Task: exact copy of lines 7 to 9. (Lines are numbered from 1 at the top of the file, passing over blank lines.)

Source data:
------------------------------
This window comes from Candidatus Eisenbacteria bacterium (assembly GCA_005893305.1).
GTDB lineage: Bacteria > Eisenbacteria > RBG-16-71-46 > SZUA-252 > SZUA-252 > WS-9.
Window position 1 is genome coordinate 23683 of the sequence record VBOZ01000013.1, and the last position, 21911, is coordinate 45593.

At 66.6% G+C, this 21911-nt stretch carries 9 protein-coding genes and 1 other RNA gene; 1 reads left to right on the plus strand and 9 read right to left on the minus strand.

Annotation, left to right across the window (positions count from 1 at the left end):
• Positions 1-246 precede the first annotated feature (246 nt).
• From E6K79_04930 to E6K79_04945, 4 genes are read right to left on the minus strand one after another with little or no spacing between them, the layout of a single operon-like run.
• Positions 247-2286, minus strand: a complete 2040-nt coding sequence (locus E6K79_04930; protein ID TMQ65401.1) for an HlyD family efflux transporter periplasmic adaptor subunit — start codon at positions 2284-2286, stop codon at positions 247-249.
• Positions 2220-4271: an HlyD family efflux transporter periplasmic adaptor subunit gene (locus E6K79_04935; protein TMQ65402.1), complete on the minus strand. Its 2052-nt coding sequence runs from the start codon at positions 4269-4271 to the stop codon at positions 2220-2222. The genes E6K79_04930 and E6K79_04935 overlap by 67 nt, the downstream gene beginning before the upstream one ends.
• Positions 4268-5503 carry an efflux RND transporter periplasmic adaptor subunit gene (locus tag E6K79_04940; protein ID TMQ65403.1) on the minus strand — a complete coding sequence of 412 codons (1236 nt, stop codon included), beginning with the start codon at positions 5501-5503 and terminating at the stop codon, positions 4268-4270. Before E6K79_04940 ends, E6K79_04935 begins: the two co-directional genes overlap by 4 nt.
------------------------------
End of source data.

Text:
• From E6K79_04930 to E6K79_04945, 4 genes are read right to left on the minus strand one after another with little or no spacing between them, the layout of a single operon-like run.
• Positions 247-2286, minus strand: a complete 2040-nt coding sequence (locus E6K79_04930; protein ID TMQ65401.1) for an HlyD family efflux transporter periplasmic adaptor subunit — start codon at positions 2284-2286, stop codon at positions 247-249.
• Positions 2220-4271: an HlyD family efflux transporter periplasmic adaptor subunit gene (locus E6K79_04935; protein TMQ65402.1), complete on the minus strand. Its 2052-nt coding sequence runs from the start codon at positions 4269-4271 to the stop codon at positions 2220-2222. The genes E6K79_04930 and E6K79_04935 overlap by 67 nt, the downstream gene beginning before the upstream one ends.